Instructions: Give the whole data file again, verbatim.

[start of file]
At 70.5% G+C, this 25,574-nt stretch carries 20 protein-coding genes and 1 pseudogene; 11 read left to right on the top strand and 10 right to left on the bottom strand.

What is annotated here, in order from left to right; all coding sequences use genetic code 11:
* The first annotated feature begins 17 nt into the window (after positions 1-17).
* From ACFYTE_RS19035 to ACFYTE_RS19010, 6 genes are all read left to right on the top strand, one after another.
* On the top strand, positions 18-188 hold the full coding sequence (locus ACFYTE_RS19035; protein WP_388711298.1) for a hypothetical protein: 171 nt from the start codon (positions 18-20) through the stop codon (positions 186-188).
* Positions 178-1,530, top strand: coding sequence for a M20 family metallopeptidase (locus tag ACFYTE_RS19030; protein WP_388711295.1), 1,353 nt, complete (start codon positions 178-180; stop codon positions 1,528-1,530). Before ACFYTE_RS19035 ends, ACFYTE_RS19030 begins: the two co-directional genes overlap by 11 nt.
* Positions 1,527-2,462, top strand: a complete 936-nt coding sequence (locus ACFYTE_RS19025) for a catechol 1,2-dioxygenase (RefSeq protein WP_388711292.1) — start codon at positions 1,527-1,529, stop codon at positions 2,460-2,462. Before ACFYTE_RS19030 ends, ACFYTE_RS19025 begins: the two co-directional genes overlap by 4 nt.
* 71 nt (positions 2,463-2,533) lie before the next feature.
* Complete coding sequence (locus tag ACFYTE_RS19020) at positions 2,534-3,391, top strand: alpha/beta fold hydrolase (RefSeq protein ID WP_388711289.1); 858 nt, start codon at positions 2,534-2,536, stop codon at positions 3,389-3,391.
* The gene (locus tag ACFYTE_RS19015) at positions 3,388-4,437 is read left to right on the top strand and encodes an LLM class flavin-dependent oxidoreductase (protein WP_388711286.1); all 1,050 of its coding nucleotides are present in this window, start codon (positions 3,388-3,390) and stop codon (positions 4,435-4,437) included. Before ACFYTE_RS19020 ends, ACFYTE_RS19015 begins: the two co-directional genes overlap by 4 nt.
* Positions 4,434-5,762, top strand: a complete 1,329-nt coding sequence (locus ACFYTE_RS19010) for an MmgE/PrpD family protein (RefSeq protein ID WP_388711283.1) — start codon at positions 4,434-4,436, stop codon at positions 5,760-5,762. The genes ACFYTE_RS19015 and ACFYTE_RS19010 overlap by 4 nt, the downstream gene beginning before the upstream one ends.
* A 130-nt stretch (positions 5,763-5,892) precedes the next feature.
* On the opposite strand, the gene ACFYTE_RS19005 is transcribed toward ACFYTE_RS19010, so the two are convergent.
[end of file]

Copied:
At 70.5% G+C, this 25,574-nt stretch carries 20 protein-coding genes and 1 pseudogene; 11 read left to right on the top strand and 10 right to left on the bottom strand.

What is annotated here, in order from left to right; all coding sequences use genetic code 11:
* The first annotated feature begins 17 nt into the window (after positions 1-17).
* From ACFYTE_RS19035 to ACFYTE_RS19010, 6 genes are all read left to right on the top strand, one after another.
* On the top strand, positions 18-188 hold the full coding sequence (locus ACFYTE_RS19035; protein WP_388711298.1) for a hypothetical protein: 171 nt from the start codon (positions 18-20) through the stop codon (positions 186-188).
* Positions 178-1,530, top strand: coding sequence for a M20 family metallopeptidase (locus tag ACFYTE_RS19030; protein WP_388711295.1), 1,353 nt, complete (start codon positions 178-180; stop codon positions 1,528-1,530). Before ACFYTE_RS19035 ends, ACFYTE_RS19030 begins: the two co-directional genes overlap by 11 nt.
* Positions 1,527-2,462, top strand: a complete 936-nt coding sequence (locus ACFYTE_RS19025) for a catechol 1,2-dioxygenase (RefSeq protein WP_388711292.1) — start codon at positions 1,527-1,529, stop codon at positions 2,460-2,462. Before ACFYTE_RS19030 ends, ACFYTE_RS19025 begins: the two co-directional genes overlap by 4 nt.
* 71 nt (positions 2,463-2,533) lie before the next feature.
* Complete coding sequence (locus tag ACFYTE_RS19020) at positions 2,534-3,391, top strand: alpha/beta fold hydrolase (RefSeq protein ID WP_388711289.1); 858 nt, start codon at positions 2,534-2,536, stop codon at positions 3,389-3,391.
* The gene (locus tag ACFYTE_RS19015) at positions 3,388-4,437 is read left to right on the top strand and encodes an LLM class flavin-dependent oxidoreductase (protein WP_388711286.1); all 1,050 of its coding nucleotides are present in this window, start codon (positions 3,388-3,390) and stop codon (positions 4,435-4,437) included. Before ACFYTE_RS19020 ends, ACFYTE_RS19015 begins: the two co-directional genes overlap by 4 nt.
* Positions 4,434-5,762, top strand: a complete 1,329-nt coding sequence (locus ACFYTE_RS19010) for an MmgE/PrpD family protein (RefSeq protein ID WP_388711283.1) — start codon at positions 4,434-4,436, stop codon at positions 5,760-5,762. The genes ACFYTE_RS19015 and ACFYTE_RS19010 overlap by 4 nt, the downstream gene beginning before the upstream one ends.
* A 130-nt stretch (positions 5,763-5,892) precedes the next feature.
* On the opposite strand, the gene ACFYTE_RS19005 is transcribed toward ACFYTE_RS19010, so the two are convergent.